By Devika Krishna Kumar
NEW YORK (Reuters) - Oil prices slipped on Thursday, as support from a weaker dollar was offset by a stubbornly high level of U.S. inventories near record levels that suggested OPEC-led output cuts were starting to drain supplies.
The Organization of the Petroleum Exporting Countries and some non-OPEC producers cut production from Jan. 1 to reduce record stocks of crude. But an oil price rally after the deal has been hobbled by data showing persistently rising U.S. stockpiles.
Prices were pressured by data from market intelligence firm Genscape showing a build of more than 2 million barrels in the week to March 14 at the Cushing, Oklahoma delivery point for U.S. crude futures, traders said.
The U.S. Energy Information Administration said on Wednesday that crude inventories fell last week, the first decline after nine weeks of increases, but only a dip of 237,000 barrels from a record high. It also reported Cushing stocks jumped 2.13 million barrels in the week to March 10.
Brent crude was 9 cents lower at $51.72 a barrel by 12:51 p.m. EDT (1651 GMT), recovering from Tuesday's drop to $50.25, its lowest since Nov. 30 when OPEC announced its supply accord. The price is still nearly $7 below January's post-deal peak of $58.37.
U.S. light crude was down 14 cents at $48.72 a barrel, still above the three-month low hit on Tuesday.
But some analysts were bullish.
"Market focus remains centered on escalating U.S. production growth and elevated domestic inventory levels, but this is not representative of the rest of the world. Inventories are drawing in several other key regions," RBC Capital Markets analysts said in a note.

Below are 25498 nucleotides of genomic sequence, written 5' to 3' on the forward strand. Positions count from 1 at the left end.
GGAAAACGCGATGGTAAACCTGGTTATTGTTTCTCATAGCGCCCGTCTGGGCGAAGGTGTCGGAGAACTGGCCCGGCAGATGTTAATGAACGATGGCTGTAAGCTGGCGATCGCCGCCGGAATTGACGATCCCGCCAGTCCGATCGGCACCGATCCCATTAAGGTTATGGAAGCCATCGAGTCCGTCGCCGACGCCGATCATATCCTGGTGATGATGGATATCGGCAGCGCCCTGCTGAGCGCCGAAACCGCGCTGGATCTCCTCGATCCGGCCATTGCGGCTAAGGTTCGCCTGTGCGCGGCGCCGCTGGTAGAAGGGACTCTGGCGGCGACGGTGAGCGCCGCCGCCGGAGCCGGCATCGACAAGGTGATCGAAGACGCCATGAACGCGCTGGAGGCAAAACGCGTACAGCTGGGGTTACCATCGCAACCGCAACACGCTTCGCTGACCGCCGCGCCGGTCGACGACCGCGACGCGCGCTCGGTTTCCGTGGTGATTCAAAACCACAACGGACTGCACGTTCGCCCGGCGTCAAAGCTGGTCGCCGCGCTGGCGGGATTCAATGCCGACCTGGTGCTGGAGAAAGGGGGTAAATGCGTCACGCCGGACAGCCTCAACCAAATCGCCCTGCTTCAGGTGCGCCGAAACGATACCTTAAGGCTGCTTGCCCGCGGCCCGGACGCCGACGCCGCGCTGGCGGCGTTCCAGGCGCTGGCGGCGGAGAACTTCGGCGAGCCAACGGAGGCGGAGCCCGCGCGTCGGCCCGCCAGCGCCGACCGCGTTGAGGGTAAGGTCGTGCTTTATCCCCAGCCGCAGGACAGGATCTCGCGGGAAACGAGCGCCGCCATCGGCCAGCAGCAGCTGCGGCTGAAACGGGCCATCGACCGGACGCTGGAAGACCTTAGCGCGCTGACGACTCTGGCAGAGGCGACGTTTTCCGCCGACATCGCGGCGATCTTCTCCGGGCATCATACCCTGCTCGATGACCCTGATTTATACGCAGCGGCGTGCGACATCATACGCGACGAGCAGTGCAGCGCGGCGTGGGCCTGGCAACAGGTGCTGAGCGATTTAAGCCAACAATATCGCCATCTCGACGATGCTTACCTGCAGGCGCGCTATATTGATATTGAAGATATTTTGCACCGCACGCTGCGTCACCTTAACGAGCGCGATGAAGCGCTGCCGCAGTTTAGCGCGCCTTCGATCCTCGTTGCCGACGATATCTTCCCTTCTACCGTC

"Despite the broad-based headlines of a holistic global oil surplus, we contend that certain markets such as Asia remain in a deficit, while regions like the Atlantic Basin and the U.S. remain in surplus."
Some support came from the U.S. Federal Reserve on Wednesday after it signalled it would not accelerate plans to raise interest rates, depressing the dollar against a basket of currencies and lifting the greenback-denominated oil price.
"I don't think that's going to be a massive influence at this point in time and the main reason being that it is a small move and the risk trade is still on at this point," said Mark Watkins, regional investment strategist at the Private Client Group at U.S. Bank in Park City, Utah.
"Unless there is a global disruption where money needs to move to a safe haven, the interest rate movement isn't going to have a long term material impact at this point in time."
(Additional reporting by Edmund Blair in London, Aaron Sheldrick in Tokyo; Editing by Marguerita Choy and Dale Hudson)
(This story has not been edited by Business Standard staff and is auto-generated from a syndicated feed.)